Stella Hargrove recalled the first time she talked publicly three years ago about her “secret” relationship during a domestic violence event in Fairmount Heights.
Hargrove said ex-husband, an Army sergeant who played basketball with his commanding officer, berate her verbally and even strangled her in fits of rage.
The town council member from Fairmount Heights felt relieved when other women said her story influenced them to express their feelings to her on how they also endured physical and mental abuse.
Hargrove’s made five public appearances that include testifying last year in Annapolis to persuade Maryland lawmakers to strengthen a strangulation law now categorized as a first-degree felony that went into effect this month. A person accused of that crime faces up to 25 years in prison, versus the previous penalty of a maximum of 10 years in prison and crime considered a second-degree assault, a misdemeanor.
“I knew by keeping silent, it wasn’t helping anyone and I needed to speak out,” said Hargove, who has three sons ages 34, 24 and 13. “I met my [ex-husband] in the Army. I had the strength to leave, but it wasn’t easy.”
Hargrove’s story highlights how one in every four women and one in every 10 men endure sexual and physical violence, or stalking by an intimate partner, according to the Centers for Disease Control and Prevention.
October marks Domestic Violence Awareness Month, but unfortunately the crime has increased by 10 percent in Prince George’s County because of the coronavirus pandemic.
Last year, the county ranked in the top three statewide amongst jurisdictions with domestic-violence related fatalities.
Sharon Rogers, a forensic nursing coordinator at the University of Maryland Prince George’s Hospital Center in Cheverly, said 22 strangulations have been treated at the hospital this year. In comparison, only six incidents last years.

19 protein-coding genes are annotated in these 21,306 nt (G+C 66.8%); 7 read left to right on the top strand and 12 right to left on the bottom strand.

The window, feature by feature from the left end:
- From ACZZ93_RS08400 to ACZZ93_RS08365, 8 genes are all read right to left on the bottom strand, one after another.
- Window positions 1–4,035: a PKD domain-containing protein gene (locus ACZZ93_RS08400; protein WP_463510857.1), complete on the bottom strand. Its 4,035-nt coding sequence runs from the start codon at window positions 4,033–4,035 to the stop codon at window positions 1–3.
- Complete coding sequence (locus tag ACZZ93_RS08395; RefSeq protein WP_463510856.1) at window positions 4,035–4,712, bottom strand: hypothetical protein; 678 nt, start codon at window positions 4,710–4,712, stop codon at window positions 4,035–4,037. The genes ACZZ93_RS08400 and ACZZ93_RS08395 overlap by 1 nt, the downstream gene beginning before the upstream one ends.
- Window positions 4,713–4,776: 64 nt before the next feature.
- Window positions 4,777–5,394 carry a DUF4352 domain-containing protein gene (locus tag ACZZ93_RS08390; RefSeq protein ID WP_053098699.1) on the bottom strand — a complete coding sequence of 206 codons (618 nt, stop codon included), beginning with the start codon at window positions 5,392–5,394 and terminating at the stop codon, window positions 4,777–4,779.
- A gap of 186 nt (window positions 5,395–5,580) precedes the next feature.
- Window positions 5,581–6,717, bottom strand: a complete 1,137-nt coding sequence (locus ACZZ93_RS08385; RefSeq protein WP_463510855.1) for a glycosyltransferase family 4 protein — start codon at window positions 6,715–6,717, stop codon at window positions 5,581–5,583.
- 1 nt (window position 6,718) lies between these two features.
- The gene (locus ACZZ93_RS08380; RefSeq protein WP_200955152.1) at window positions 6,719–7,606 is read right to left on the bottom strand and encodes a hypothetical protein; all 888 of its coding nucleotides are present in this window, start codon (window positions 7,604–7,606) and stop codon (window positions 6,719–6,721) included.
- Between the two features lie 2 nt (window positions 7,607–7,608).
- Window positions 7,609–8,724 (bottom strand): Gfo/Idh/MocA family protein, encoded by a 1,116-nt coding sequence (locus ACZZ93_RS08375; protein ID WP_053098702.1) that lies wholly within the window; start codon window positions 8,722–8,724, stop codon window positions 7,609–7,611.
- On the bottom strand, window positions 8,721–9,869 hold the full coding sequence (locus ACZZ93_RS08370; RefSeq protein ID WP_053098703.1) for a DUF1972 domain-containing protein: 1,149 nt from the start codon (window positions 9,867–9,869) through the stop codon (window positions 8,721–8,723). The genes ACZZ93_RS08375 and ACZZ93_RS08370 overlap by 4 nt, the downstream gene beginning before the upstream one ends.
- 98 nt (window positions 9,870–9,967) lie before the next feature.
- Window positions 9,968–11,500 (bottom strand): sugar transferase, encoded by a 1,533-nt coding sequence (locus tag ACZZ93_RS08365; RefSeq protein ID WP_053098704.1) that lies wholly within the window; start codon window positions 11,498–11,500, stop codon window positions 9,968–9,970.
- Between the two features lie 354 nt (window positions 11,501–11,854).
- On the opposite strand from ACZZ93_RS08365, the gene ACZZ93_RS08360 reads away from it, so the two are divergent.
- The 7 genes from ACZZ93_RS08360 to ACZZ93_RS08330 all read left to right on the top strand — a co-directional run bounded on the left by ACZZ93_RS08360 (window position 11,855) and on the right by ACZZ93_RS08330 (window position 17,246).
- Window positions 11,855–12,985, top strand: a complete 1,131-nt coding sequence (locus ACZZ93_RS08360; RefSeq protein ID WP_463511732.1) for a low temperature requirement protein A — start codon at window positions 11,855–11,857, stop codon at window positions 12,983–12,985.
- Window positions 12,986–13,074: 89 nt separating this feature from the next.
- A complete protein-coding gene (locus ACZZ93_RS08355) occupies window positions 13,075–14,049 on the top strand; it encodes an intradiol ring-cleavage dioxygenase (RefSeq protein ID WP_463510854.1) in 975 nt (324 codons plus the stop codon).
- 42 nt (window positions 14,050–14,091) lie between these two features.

Some nonprofit organizations which focus on ways to combat domestic violence offered some advice.
Arleen Joell, founder and CEO of Community Advocates of Family and Youth in Capitol Heights, said expanding the definition of domestic violence to include teenagers, the elderly and same-sex couples.
She said it’s become a part of the African American culture to remain silent outside the house because “what goes on in this home, stays in this home. That mantra has to die.”
Joell showed a puzzle during a domestic violence virtual workshop Thursday, Oct. 15 on the five types of intimate partner violence: physical, sexual, economic, psychological and spiritual.
Spiritual intimidation could be not allowing a spouse to attend church and abuser quotes Bible scriptures to maintain control of a relationship.If someone sees an incident, or suspect a family member or friend needs some help, a few suggestions include:
• Let a person know you believe him or her;
• Be supportive and nonjudgmental;
• Help create a safety plan; and
• Know a resource – CACY, Family Justice Center in Upper Marlboro, statewide resource at “211,” or 1-800-799-7233.
County Council Vice Chair Rodney Streeter (D-District 7) of Hillcrest Heights, who helped organize the workshop with Progressive Life Center of Landover, asked what happens if a person doesn’t want any assistance and puts a person at greater risk.
“You do put [victims] at risk,” Joell said. “At the same time, I know somewhere out there somebody knows what’s going on. We have to be able to help people [get] out of their situations.”